In conclusion: babies in bars are totally fine and obviously everyone should be nice to them and their parents.  But only if they happen to be my baby.  All other babies should be tucked in bed and kept out of my goddamned sight.

One night, Tony went to a bar to have a drink.

That drink lead to another drink. Then to another bar. Then people bought Tony drinks and Tony can never say no to drinks. One bartender refilled his beer without even asking, and Tony, one never a fan of wastefulness, made sure to keep drinking.

Tony decided to go to another bar and another bar, then Tony took a cab home. On the way he realized that he didn’t want to pay more than $5 for a cab ride, so he stopped the driver at $4.40. It happened to be at an intersection of a bar where Tony knew friends and he drank more.

The next thing Tony knew it was noon the next morning and he was in bed, sleeping next to The Herring Fairy. The Herring Fairy surprised Tony with a tale more embarrassing than David Hasselhoff trying to eat a hamburger on the floor.

The Herring Fairy woke up hours earlier at 2:30am to witness a stumbling Tony. She filled in the gaps from his alcohol soaked memories. She saw Tony taking off his rings. He was bent over the table, with his face two inches from his hands as he negotiated the intricacies of removing his four rings. The rings fought with him and dared to stay on until The Herring Fairy lifted Tony’s head to help him. A string of drool finally broke from the table to Tony’s open mouth.

They gave me free drinks, Tony said.

You need to learn how to say no, The Herring Fairy said.

Tony paused and stared at The Herring Fairy and said, I don’t know how.

There was sadness and desperation in Tony’s reply.

I’m hungry, Tony said. I haven’t eaten all day, Tony said. And said. And said. And said.

After The Herring Fairy listed the meager food inventory in the cabinets, Tony chose Herring and crackers.

The Herring Fairy fed Tony a full cracker with herring. Tony was too drunk to chew. The Herring Fairy pushed Tony’s chin up and down to help him eat.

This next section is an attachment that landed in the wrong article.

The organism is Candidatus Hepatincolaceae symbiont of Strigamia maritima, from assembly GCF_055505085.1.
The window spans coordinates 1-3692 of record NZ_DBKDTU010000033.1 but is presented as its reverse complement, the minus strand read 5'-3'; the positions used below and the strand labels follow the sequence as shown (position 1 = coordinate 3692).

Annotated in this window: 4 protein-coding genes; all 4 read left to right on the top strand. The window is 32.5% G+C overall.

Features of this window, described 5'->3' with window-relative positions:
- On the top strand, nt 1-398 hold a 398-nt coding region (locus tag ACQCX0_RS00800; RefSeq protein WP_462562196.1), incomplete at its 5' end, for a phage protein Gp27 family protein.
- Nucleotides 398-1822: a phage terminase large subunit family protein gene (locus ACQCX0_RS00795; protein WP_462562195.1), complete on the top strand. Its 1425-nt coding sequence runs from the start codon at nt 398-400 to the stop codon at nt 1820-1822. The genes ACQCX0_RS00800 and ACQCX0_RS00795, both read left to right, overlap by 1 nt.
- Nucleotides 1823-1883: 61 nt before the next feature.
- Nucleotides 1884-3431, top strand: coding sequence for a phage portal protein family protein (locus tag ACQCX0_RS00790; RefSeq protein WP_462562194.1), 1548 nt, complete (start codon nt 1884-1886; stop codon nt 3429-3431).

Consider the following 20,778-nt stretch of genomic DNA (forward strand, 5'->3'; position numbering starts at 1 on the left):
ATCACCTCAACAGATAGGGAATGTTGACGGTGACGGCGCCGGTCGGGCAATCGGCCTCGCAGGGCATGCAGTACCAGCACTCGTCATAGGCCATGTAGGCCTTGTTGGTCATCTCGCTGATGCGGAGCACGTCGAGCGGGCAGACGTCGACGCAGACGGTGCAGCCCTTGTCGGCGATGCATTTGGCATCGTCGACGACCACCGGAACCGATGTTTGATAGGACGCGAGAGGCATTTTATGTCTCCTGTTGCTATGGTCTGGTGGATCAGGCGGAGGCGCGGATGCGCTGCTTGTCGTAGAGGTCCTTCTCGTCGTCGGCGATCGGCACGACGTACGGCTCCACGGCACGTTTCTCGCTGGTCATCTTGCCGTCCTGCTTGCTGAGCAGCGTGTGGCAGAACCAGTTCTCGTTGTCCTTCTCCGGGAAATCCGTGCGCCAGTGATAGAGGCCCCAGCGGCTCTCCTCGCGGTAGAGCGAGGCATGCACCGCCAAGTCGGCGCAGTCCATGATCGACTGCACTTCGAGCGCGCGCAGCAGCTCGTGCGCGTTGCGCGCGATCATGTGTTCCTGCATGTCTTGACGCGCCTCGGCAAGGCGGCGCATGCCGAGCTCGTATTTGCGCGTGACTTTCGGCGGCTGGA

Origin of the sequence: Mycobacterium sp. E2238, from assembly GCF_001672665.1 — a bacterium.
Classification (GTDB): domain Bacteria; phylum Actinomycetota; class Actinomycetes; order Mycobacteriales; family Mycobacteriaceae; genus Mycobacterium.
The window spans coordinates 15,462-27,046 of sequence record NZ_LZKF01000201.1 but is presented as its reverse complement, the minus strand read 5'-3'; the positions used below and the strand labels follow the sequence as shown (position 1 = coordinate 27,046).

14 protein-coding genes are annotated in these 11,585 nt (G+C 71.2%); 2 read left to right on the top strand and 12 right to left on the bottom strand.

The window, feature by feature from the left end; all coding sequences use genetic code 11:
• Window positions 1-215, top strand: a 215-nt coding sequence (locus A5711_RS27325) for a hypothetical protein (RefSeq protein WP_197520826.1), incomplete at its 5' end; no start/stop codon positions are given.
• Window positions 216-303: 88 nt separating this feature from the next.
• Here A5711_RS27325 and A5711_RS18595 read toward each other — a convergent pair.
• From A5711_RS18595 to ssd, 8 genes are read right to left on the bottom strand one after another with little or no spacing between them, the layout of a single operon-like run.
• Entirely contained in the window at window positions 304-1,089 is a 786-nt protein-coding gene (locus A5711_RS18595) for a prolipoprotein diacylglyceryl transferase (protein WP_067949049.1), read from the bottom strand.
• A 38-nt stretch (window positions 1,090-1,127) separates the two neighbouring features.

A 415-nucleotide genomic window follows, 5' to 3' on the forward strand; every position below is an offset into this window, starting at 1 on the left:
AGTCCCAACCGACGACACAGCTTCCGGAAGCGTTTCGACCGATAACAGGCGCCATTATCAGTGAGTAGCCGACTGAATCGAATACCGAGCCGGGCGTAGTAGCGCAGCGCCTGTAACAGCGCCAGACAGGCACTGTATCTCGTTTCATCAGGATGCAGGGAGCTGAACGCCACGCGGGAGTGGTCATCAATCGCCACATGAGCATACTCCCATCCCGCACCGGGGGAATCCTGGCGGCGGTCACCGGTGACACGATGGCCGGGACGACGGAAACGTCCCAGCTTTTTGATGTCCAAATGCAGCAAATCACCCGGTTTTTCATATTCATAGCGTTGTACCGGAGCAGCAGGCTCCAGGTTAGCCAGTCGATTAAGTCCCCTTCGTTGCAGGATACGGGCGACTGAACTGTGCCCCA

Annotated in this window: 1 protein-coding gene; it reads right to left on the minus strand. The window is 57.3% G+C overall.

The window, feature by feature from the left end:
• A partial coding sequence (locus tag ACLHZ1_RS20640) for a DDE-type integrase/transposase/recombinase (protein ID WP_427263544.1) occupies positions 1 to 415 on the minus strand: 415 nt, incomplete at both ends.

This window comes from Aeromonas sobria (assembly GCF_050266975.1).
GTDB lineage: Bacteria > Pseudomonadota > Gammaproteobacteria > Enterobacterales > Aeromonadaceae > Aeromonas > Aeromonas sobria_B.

You need to chew, you’re going to choke, The Herring Fairy said.

After repeated use of those pesky, alcohol saturated jaw muscles, the cracker and herring finally went down.

Whatever happened to that writer who died? Tony said.

What writer? The Herring Fairy said.

The one who choked on a cracker, Tony said and laughed as The Herring Fairy decided to bypass the crackers and just get herring into Tony’s stomach.

Down the long hallway Tony walked, gripping onto the walls, like he was Samson between the pillars. Then he did a face plant onto the bed, giving The Herring Fairy enough space to work at taking off Tony’s shoes and pants.

She finally rolled him over and he fell asleep.

At 5am, The Herring Fairy heard a huge thump. Tony sat on the floor next to the bed.

Did you fall? The Herring Fairy asked.

I have to go to the bathroom, Tony replied.

Hoping Tony meant to use the actual facilities and not go on the floor, The Herring Fairy was relieved to see Tony hold onto the walls and chairs as he stumbled to the bathroom.

Tony learned a valuable lesson that night. A lesson that may help others if they chose to accept help. A lesson that he’ll forever be thankful for.

Tony learned that everyone should have a Herring Fairy.

The End.


Starring

Lia Garcia as The Herring Fairy
Tony DuShane as himself